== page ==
Paul Trilsbeek


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  • Trilsbeek, P., Kung, S., & Seyfeddinipur, M. (2016). Case study: Citing archived resources in a Language publication. Talk presented at the 2nd Workshop on Data Citation & Attribution in Linguistics. Austin, TX, USA. 2016-04-08 - 2016-04-10.
  • Trilsbeek, P., & Windhouwer, M. (2016). FLAT: A CLARIN-compatible repository solution based on Fedora Commons. Poster presented at CLARIN Annual Conference 2016, Aix-en-Provence, France.
  • Trilsbeek, P. (2016). UNESCO memory of the world:​ Selected data collections of the world’s language diversity at The Language Archive. Talk presented at the 15th session of the United Nations Permanent Forum on Indigenous Issues. New York, NY, USA. 2016-05-09 - 2016-05-20.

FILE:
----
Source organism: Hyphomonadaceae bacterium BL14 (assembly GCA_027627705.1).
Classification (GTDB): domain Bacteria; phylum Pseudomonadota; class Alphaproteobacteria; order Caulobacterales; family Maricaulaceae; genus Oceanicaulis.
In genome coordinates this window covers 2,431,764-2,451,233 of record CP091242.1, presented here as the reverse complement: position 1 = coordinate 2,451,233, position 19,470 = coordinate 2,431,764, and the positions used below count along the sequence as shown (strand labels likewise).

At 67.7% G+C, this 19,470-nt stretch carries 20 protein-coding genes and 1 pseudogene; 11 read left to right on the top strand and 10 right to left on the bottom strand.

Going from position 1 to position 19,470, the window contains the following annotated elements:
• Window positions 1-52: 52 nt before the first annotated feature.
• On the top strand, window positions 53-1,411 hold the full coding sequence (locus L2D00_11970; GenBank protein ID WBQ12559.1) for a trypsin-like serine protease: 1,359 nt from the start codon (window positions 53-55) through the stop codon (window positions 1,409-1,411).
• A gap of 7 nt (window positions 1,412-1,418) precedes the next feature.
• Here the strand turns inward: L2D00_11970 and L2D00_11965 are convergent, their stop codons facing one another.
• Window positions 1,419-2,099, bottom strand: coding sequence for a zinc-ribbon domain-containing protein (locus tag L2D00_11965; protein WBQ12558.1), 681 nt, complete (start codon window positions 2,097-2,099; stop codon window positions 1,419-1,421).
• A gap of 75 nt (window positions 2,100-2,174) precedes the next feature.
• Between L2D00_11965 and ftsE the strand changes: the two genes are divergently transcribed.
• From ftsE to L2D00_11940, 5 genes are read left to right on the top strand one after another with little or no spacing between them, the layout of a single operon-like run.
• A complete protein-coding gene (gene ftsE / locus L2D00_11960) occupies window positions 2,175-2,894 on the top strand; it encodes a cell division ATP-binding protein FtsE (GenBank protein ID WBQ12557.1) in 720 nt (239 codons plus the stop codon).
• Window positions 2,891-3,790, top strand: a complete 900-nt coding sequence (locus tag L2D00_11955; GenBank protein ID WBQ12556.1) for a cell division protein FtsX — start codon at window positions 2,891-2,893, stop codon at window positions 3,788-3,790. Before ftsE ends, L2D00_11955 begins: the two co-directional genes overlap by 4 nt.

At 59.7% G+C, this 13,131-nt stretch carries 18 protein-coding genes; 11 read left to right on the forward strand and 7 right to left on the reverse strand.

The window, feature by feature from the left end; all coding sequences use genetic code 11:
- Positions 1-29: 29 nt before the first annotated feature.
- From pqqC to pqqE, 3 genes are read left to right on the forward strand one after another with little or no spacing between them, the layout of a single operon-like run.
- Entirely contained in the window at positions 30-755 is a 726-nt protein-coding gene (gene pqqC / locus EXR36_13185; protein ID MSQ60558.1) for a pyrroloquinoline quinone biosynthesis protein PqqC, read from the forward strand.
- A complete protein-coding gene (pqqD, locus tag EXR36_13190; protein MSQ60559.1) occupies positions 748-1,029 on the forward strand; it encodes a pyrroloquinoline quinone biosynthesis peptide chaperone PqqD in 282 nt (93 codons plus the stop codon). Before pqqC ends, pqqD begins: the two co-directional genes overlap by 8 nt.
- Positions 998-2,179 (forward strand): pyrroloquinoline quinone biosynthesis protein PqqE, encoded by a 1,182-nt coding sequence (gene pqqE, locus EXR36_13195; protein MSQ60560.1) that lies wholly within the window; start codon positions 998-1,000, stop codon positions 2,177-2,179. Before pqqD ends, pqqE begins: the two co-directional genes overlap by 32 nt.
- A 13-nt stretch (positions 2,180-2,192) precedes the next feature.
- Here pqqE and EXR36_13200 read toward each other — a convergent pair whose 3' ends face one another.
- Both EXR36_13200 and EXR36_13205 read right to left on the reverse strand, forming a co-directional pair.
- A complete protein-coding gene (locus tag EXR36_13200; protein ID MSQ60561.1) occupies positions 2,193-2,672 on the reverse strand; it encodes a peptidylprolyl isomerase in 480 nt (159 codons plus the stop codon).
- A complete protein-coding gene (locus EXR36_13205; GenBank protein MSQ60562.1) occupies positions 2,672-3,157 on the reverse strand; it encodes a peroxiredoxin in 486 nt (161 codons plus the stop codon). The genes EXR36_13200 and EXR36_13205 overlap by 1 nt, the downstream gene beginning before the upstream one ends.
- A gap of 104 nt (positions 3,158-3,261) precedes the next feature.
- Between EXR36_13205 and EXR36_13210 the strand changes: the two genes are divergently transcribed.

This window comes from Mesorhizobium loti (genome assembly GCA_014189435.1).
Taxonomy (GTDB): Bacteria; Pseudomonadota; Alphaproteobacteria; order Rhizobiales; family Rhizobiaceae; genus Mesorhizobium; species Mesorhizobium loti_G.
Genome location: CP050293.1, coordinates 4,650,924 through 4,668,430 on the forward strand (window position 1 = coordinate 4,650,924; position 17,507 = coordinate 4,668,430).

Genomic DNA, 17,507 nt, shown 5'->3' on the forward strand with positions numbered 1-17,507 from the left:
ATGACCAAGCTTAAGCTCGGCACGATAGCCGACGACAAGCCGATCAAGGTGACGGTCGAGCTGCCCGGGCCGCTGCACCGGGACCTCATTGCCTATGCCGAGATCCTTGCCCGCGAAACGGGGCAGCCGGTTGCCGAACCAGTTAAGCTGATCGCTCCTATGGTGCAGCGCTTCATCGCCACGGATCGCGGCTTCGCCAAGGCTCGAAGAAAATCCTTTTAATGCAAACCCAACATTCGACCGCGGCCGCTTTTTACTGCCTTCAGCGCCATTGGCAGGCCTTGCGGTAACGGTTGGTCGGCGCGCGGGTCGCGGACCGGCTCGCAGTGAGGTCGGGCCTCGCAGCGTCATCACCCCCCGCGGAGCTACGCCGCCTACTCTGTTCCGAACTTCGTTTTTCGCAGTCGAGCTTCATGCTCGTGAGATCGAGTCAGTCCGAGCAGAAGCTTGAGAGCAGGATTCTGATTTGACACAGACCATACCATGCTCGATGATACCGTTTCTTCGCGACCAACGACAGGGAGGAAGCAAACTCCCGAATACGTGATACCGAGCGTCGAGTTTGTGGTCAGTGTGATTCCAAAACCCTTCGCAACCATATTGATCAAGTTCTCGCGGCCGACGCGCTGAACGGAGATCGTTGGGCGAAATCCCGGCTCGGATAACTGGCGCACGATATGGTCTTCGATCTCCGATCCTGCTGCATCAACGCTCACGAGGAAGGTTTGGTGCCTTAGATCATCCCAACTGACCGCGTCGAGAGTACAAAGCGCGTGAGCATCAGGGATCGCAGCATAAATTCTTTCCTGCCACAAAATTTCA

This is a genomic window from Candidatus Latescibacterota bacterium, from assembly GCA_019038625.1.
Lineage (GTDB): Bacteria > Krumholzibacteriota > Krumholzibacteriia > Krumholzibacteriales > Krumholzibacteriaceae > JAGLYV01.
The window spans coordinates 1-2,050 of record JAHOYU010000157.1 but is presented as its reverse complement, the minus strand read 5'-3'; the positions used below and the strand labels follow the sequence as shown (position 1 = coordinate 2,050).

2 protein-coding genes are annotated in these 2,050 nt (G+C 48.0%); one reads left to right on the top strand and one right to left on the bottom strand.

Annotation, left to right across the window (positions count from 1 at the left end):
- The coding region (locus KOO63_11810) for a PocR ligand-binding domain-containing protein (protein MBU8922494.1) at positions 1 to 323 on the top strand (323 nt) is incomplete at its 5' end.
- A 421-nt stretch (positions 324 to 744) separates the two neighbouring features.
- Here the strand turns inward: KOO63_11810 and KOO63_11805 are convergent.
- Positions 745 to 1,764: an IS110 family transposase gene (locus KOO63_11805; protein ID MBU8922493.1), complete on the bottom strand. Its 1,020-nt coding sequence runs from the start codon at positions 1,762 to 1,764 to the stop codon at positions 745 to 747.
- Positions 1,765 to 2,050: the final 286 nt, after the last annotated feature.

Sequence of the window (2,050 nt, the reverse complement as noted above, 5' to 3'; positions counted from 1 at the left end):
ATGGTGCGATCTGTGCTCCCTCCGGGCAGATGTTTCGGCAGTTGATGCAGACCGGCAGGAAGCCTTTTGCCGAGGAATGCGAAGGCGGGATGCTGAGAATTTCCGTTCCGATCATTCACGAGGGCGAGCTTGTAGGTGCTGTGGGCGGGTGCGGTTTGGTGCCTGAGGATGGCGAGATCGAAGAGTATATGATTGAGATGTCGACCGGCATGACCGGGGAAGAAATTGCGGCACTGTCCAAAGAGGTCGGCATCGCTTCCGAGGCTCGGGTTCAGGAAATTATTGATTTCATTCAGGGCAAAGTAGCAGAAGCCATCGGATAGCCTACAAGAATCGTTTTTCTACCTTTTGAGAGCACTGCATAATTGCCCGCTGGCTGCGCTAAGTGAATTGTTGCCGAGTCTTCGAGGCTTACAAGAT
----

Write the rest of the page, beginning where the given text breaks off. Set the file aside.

• Drude, S., Trilsbeek, P., & Broeder, D. (2012). Language documentation and digital humanities: The (DoBeS) Language Archive. Talk presented at International Digital Humanities Congress 2012. Hamburg. 2012-07-13 - 2012-07-21.
  • Drude, S., Broeder, D., & Trilsbeek, P. (2012). Sustainable solutions for endangered languages data: The Language Archive. Talk presented at Charting Vanishing Voices: A Collaborative Workshop to Map Endangered Oral Cultures. World Oral Literature Project 2012 Workshop. CRASSH, Cambridge. 2012-06-30 - 2012-06-30.

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  • Drude, S., Broeder, D., Trilsbeek, P., & Wittenburg, P. (2012). The Language Archive - a new hub for language resources. Poster presented at LREC 2012: 8th International Conference on Language Resources and Evaluation, Istanbul, Turkey.